Atlantic

Breaking Down Mike Hoffman’s Big Season With Senators

Breaking Down Mike Hoffman’s Big Season With Senators
Sean Tierney

Back when all the craziness started, Sens forward Mike Hoffman seemed to foresee that Andrew “Hamburglar” Hammond was in the midst of kicking off an amazing tear. A month later, the Senators’ surge is in full force. Ottawa now rests just behind Boston (one point out on March 22nd) for the final playoff spot in the East.

Along the way, Hammond has been heaped with praise for his play. And it’s been stellar.

But what about the Sens who have been part of keeping the team afloat all season long?

Though Mike Hoffman was quick to give Hammond a shout out at the beginning of their playoff push, Mike Hoffman has enjoyed a breakout season of his own. With 25 goals and 43 points, along with an All-Star nod for the rookies event, Hoffman’s development as a scoring winger has been very rapid, a little surprising, and utterly crucial.

How has Hoffman put together this sparkling season? Are his stats the results of hard work and skills development or luck and unsustainable rates?

Let’s take a closer look at Mike Hoffman and examine the bio of a breakout.


Hoffman is a 25-year-old rookie earning $750,000 on a one-year deal. This is his second one-year deal with the club. The Senators must have been unsure if the young winger would develop into the type of NHL forward they wished to lock-up long-term.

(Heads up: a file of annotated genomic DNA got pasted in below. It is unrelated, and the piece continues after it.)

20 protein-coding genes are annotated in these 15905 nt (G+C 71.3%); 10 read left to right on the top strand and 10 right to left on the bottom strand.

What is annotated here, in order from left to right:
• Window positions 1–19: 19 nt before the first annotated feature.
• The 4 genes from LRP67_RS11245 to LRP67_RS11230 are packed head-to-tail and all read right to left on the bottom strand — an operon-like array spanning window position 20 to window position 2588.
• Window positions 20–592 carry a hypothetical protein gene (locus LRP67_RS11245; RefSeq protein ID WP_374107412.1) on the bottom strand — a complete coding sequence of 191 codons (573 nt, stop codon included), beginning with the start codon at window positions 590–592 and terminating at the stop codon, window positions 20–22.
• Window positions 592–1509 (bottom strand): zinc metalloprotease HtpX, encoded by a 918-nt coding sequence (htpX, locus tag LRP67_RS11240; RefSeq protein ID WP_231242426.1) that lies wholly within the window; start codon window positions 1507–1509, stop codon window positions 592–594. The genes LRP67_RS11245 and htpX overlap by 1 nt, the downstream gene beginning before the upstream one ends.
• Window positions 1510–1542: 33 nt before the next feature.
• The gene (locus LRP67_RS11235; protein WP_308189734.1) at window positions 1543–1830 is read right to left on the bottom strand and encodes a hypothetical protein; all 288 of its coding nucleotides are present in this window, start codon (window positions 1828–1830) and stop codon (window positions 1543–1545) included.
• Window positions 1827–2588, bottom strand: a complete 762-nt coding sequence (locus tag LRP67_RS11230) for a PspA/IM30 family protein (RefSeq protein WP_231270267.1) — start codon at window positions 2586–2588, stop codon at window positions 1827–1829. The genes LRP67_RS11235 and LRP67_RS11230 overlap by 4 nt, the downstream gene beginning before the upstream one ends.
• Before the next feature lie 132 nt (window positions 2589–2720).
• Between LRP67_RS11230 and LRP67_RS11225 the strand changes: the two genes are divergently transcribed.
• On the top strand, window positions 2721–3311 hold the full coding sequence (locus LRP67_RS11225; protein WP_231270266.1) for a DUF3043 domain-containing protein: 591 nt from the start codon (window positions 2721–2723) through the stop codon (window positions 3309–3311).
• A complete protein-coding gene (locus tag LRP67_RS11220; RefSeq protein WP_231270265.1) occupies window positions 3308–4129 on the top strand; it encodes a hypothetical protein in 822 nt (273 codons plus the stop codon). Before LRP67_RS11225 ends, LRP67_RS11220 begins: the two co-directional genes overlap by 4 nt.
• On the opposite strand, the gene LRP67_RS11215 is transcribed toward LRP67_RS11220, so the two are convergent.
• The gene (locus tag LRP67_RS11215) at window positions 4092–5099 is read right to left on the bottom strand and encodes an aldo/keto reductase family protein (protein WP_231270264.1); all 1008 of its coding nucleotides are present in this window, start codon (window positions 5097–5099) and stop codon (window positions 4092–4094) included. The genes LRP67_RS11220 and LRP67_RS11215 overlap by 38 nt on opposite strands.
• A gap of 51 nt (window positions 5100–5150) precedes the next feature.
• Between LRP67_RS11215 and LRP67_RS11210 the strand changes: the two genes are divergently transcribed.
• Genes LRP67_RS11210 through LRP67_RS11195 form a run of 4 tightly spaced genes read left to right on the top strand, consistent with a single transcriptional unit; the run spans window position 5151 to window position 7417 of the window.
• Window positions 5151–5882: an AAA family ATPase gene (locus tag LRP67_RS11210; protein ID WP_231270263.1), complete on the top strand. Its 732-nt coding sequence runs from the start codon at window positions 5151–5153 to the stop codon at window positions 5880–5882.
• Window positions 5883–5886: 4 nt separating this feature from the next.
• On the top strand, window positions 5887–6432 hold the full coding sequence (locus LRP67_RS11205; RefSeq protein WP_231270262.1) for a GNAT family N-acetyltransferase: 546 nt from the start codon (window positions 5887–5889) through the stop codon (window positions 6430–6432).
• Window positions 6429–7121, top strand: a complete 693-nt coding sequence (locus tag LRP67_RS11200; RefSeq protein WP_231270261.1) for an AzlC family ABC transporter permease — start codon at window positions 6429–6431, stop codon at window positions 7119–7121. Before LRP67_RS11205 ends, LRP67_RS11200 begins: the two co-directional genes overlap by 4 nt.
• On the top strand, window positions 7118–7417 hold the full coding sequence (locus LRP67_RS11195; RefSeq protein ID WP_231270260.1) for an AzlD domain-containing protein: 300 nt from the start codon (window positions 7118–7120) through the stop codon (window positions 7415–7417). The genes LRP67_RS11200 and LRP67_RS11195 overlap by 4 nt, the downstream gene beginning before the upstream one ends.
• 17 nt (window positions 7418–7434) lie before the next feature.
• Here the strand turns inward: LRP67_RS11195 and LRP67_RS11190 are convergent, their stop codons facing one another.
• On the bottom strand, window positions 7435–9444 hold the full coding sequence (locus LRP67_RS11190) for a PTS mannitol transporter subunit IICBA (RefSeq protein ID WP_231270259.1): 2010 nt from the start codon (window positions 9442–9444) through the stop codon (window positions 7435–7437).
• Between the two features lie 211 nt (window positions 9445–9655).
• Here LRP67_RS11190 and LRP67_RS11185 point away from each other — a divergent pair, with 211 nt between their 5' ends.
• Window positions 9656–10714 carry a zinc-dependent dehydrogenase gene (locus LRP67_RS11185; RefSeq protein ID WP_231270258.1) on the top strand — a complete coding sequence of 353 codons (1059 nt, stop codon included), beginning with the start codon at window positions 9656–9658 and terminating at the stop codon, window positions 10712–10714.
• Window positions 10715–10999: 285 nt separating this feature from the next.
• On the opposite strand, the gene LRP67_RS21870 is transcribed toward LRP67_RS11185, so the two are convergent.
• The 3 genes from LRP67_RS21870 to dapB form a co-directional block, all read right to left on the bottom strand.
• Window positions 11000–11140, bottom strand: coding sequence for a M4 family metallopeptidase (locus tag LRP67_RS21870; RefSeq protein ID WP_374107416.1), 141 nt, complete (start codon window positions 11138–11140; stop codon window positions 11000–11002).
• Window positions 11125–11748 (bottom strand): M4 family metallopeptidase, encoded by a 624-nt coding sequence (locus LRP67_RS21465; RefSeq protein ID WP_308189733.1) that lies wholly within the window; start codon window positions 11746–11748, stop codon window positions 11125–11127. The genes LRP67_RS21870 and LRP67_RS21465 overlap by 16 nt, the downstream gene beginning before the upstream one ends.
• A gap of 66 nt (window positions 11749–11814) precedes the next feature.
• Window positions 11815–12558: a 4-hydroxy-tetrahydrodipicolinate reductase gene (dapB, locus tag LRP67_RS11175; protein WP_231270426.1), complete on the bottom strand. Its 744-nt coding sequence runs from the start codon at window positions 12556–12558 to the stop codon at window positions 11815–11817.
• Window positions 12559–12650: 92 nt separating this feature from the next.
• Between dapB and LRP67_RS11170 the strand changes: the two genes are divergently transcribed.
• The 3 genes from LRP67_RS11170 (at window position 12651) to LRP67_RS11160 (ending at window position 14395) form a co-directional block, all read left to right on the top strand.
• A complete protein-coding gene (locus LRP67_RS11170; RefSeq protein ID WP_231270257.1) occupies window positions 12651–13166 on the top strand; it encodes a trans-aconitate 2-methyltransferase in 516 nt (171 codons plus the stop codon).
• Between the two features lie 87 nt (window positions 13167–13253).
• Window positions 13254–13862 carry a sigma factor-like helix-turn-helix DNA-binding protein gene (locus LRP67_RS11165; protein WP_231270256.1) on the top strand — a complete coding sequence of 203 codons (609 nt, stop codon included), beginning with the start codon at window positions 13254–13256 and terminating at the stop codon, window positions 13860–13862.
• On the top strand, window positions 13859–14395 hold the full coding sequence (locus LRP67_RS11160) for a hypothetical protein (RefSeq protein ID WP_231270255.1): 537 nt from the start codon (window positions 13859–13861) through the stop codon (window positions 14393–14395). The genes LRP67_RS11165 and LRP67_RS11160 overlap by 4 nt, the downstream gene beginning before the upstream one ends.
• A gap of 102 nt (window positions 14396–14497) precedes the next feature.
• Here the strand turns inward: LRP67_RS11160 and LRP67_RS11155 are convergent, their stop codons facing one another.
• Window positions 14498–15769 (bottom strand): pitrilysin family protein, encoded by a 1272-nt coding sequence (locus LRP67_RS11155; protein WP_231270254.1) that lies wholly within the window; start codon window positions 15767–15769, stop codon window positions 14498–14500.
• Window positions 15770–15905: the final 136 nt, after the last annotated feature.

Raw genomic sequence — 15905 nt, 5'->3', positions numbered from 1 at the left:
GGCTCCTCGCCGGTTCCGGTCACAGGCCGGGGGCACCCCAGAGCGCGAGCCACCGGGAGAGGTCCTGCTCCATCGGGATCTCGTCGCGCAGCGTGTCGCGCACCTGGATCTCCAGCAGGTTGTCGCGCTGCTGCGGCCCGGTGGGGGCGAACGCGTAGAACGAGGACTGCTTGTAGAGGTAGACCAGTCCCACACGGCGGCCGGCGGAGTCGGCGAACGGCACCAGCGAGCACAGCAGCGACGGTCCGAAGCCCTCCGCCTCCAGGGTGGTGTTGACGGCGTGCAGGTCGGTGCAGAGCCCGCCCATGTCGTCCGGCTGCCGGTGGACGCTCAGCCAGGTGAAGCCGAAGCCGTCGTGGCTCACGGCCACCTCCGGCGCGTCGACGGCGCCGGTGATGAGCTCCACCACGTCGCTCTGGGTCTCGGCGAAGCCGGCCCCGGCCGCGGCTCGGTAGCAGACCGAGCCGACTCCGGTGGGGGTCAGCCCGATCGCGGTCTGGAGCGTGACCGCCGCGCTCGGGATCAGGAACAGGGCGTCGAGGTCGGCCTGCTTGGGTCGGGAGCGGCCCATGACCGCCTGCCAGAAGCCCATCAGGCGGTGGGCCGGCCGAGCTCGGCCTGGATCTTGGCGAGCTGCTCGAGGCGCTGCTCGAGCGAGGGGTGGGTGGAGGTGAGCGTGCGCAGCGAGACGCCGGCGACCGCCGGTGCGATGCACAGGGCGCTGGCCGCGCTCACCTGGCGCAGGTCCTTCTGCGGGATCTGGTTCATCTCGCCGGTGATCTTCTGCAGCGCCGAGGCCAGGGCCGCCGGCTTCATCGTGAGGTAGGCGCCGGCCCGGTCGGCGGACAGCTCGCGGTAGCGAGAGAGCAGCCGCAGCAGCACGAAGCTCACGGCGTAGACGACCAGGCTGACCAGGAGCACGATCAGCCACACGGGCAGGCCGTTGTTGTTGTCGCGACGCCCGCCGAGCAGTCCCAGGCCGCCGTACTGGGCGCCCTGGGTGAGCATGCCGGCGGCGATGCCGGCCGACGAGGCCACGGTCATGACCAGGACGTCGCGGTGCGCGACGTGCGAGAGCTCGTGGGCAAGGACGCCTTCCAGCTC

The Sens are probably feeling pretty sure now.

Now on pace to pot near 30 goals, no analytic will take away from the stellar season that Hoffman has crafted. But, how has Hoffman done it?

 

Possession and Shots

A great place to start an analytics check up is a player’s possession and shot attempts. If a player drives possession and directs lots of pucks towards the net, the player can control their output, to an extent.

In terms of shot attempts percentage (or, Corsi For percentage for those resisting the NHL’s new “enhanced stats” terms), Hoffman has been solid – a SAT percentage of 55.2, good for seventh-best on the team. His mark is 3.6 percent higher than the team average.

In terms of shots, Hoffman’s work also seems sustainable. Hoffman has scored 16 goals on 97 shots when playing in 5-on-5 situations. With an average shot distance of 29.8 feet, (NHL average shot distance at 5v5 is 35.5 feet) Hoffman has done a good job of generating shots in medium-to-high quality shooting areas.

So far, so good for Hoffman.

 

Player Usage

Rob Vollman’s Player Usage Charts are very useful for examining how a coach deploys his players. Players might be relied upon heavily as defensive stoppers (Manny Malhotra has started 82 percent of his shifts in the neutral or defensive zone) or insulated and saved for offensive starts (Brad Richards has started 70.6 percent of his shifts in the offensive zone).

Where does Hoffman sit? For Senators with more than 20 games played, Mike Hoffman has the team’s highest offensive zone start rate at 57.5 percent.

And, as a result of some line-matching and some luck, Hoffman has faced a relatively low quality of competition. As per Vollman’s chart below, Hoffman’s QoC ranks ahead of only Curtis Lazar, Erik Condra, and Alex Chiasson.